In this situation, if you are made redundant (in England, Scotland and Wales) on or after 6 April 2022, you will have weekly pay capped at £571. The maximum amount of statutory redundancy pay is capped at £17,130. New rates for 2023-24 are expected to be announced in March, taking effect in April.
You can use the government calculator to work out your redundancy pay.
In some instances – for example, if you refuse suitable alternative work without a valid reason – you won’t be eligible for statutory redundancy pay.
It’s worth noting that statutory redundancy pay tends to be a minimum and some employers may offer more, so make sure you discuss redundancy pay during your consultation.
Whether you’re offered more money or not, you’re still entitled to any holiday pay, commission and bonuses you are owed. These types of payments will be subject to tax.
You can use our income tax calculator for 2022-23 to work out how much tax you’ll pay on your total income.
6. You’ll receive your redundancy pay in the same way you receive your salary
Your employer should pay your redundancy on the date that you leave the company, or your next normal pay date. It will usually be paid into your bank account.
Your employer should also provide you with a written document explaining how your redundancy payment was calculated.
If your employer doesn’t pay you, or doesn’t pay you in the way that it should, you can write to request payment.
If this doesn’t work, you have three months less one day from the date you should have received any outstanding salary, commission, bonuses or holiday pay, in which to issue a claim in the Employment Tribunal. Generally speaking, you have six months in which to issue a claim for an outstanding statutory redundancy payment, although it’s best to start proceedings as soon as possible.
Before issuing a claim, you first need to go through ACAS Early Conciliation. It will see if your employer will resolve the dispute without going to a tribunal. You need to start Early Conciliation within the three months less one day deadline to issue a claim.
If your employer is insolvent and hasn’t paid you what you’re owed, you can also claim from the National Insurance Fund by using the claim for redundancy and monies owed service.
7. You may be asked to sign a settlement agreement
A settlement agreement is a legally binding agreement between you and your employer. You might be asked to sign one if you are being made redundant, or if you are leaving your job for complicated reasons.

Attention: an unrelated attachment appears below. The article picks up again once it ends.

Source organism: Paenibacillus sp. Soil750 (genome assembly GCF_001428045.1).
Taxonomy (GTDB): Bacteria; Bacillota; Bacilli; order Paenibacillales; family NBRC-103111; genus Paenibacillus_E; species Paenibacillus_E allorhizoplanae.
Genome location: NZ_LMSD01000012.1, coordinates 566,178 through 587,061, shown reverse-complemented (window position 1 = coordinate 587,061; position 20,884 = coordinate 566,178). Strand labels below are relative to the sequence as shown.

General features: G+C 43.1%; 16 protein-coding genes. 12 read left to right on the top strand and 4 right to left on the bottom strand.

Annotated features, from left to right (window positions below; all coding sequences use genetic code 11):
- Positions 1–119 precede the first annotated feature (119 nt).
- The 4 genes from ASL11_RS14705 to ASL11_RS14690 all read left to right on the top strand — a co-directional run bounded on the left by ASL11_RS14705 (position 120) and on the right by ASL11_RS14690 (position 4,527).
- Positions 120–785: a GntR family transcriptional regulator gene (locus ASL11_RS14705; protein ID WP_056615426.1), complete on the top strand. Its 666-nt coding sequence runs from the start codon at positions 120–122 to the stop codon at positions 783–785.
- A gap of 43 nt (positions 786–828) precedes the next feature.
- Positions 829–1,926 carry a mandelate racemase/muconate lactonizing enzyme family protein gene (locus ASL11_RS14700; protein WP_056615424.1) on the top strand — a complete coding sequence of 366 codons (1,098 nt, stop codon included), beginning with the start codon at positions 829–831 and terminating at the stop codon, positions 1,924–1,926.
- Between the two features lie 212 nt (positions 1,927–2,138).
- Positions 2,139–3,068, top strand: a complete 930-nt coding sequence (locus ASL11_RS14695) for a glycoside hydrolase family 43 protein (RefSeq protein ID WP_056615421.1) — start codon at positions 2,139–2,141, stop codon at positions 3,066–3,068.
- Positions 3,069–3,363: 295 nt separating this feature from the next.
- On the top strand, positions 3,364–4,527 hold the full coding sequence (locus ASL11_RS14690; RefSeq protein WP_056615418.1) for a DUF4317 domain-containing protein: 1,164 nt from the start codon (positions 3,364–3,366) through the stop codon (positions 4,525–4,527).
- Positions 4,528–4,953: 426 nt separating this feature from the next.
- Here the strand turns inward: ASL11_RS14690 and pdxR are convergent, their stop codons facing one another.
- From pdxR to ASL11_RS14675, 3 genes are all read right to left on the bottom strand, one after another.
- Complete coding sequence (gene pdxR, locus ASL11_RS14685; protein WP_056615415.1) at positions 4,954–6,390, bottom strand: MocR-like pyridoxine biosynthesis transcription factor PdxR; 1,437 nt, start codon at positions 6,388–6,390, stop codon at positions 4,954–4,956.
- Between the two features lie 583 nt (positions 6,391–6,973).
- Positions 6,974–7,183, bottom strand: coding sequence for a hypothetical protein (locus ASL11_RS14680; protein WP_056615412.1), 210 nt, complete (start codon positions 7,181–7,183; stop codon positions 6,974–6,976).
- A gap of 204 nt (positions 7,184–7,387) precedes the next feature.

Settlement agreements are written by lawyers, and the language is often difficult to understand and could be confusing.
You need to make sure you know what rights you’re giving up when you sign one. This is because when you sign the agreement you are giving up the right to make a future claim against your employer.
You need to take legal advice for a settlement agreement to be binding. Your employer will normally pay for the cost of you getting legal advice.
8. Jobseekers will be offered coaching and advice
The government’s Job Entry Targeted Support (JETS) programme is for people who have been out of work and claiming either Universal Credit or New Style Jobseeker’s Allowance for at least 13 weeks.
Your Jobcentre Plus work coach can explain how support from the JETS programme can help you get back to work. This might include specialist advice on how you can move into growing sectors, advice on building your CV and interview coaching. If your work coach agrees that JETS is right for you, they will refer you to the JETS programme.
JETS will provide light-touch, personalised employment support for up to six months, which could give you the boost you need to return to employment.
For more information, you can contact Jobcentre Plus on 0800 169 0310.
9. You might be able to claim benefits while you’re not working
If you’re made redundant and your income falls as a result, you may be able to claim benefits while you look for another job – but the kind of help you’ll qualify for, and how much you’ll get, will depend on your circumstances.
Find out more: Universal Credit explained
Get help with the rising cost of living
We know households are struggling with rising costs right now.
Which? is dedicated to offering tips and advice on how to cut the cost of your household bills and other essentials, and make the most of your money.
See our wide range of free advice to help you through the cost of living crisis.
This story was originally published on 21 June 2020 and has since been updated. The last update was on 13 January 2023 to add information about settlement agreements.